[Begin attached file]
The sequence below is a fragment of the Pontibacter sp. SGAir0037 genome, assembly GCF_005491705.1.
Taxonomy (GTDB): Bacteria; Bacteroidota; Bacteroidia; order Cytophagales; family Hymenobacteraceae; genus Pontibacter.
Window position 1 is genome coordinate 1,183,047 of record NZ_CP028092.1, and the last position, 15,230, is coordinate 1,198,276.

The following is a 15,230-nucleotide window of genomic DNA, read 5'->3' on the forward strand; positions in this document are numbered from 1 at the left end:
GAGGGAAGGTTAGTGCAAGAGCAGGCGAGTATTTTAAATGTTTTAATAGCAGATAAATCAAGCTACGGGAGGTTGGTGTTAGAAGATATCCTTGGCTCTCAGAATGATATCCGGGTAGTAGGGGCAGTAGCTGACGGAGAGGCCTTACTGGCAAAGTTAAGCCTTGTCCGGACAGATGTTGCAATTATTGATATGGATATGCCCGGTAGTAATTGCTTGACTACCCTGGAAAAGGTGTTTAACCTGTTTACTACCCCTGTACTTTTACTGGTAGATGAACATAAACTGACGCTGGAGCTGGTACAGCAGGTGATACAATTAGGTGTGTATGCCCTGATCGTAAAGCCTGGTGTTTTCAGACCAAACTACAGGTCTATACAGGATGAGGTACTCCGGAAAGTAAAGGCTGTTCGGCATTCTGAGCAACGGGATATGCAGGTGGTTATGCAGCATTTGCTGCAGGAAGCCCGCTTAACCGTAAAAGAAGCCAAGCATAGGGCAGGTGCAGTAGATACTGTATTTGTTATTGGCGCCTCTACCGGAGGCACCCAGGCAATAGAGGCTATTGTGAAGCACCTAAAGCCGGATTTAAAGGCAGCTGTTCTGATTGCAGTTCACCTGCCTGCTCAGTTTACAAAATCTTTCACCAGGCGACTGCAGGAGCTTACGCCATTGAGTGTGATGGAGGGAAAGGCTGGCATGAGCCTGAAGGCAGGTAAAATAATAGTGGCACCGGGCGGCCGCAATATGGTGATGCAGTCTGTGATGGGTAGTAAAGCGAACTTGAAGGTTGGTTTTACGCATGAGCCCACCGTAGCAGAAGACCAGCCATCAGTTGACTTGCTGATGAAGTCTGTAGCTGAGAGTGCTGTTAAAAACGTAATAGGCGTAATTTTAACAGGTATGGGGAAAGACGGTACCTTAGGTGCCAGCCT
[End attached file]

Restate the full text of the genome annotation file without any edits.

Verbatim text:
The sequence below is a fragment of the Pontibacter sp. SGAir0037 genome, assembly GCF_005491705.1.
Taxonomy (GTDB): Bacteria; Bacteroidota; Bacteroidia; order Cytophagales; family Hymenobacteraceae; genus Pontibacter.
Window position 1 is genome coordinate 1,183,047 of record NZ_CP028092.1, and the last position, 15,230, is coordinate 1,198,276.

The following is a 15,230-nucleotide window of genomic DNA, read 5'->3' on the forward strand; positions in this document are numbered from 1 at the left end:
GAGGGAAGGTTAGTGCAAGAGCAGGCGAGTATTTTAAATGTTTTAATAGCAGATAAATCAAGCTACGGGAGGTTGGTGTTAGAAGATATCCTTGGCTCTCAGAATGATATCCGGGTAGTAGGGGCAGTAGCTGACGGAGAGGCCTTACTGGCAAAGTTAAGCCTTGTCCGGACAGATGTTGCAATTATTGATATGGATATGCCCGGTAGTAATTGCTTGACTACCCTGGAAAAGGTGTTTAACCTGTTTACTACCCCTGTACTTTTACTGGTAGATGAACATAAACTGACGCTGGAGCTGGTACAGCAGGTGATACAATTAGGTGTGTATGCCCTGATCGTAAAGCCTGGTGTTTTCAGACCAAACTACAGGTCTATACAGGATGAGGTACTCCGGAAAGTAAAGGCTGTTCGGCATTCTGAGCAACGGGATATGCAGGTGGTTATGCAGCATTTGCTGCAGGAAGCCCGCTTAACCGTAAAAGAAGCCAAGCATAGGGCAGGTGCAGTAGATACTGTATTTGTTATTGGCGCCTCTACCGGAGGCACCCAGGCAATAGAGGCTATTGTGAAGCACCTAAAGCCGGATTTAAAGGCAGCTGTTCTGATTGCAGTTCACCTGCCTGCTCAGTTTACAAAATCTTTCACCAGGCGACTGCAGGAGCTTACGCCATTGAGTGTGATGGAGGGAAAGGCTGGCATGAGCCTGAAGGCAGGTAAAATAATAGTGGCACCGGGCGGCCGCAATATGGTGATGCAGTCTGTGATGGGTAGTAAAGCGAACTTGAAGGTTGGTTTTACGCATGAGCCCACCGTAGCAGAAGACCAGCCATCAGTTGACTTGCTGATGAAGTCTGTAGCTGAGAGTGCTGTTAAAAACGTAATAGGCGTAATTTTAACAGGTATGGGGAAAGACGGTACCTTAGGTGCCAGCCT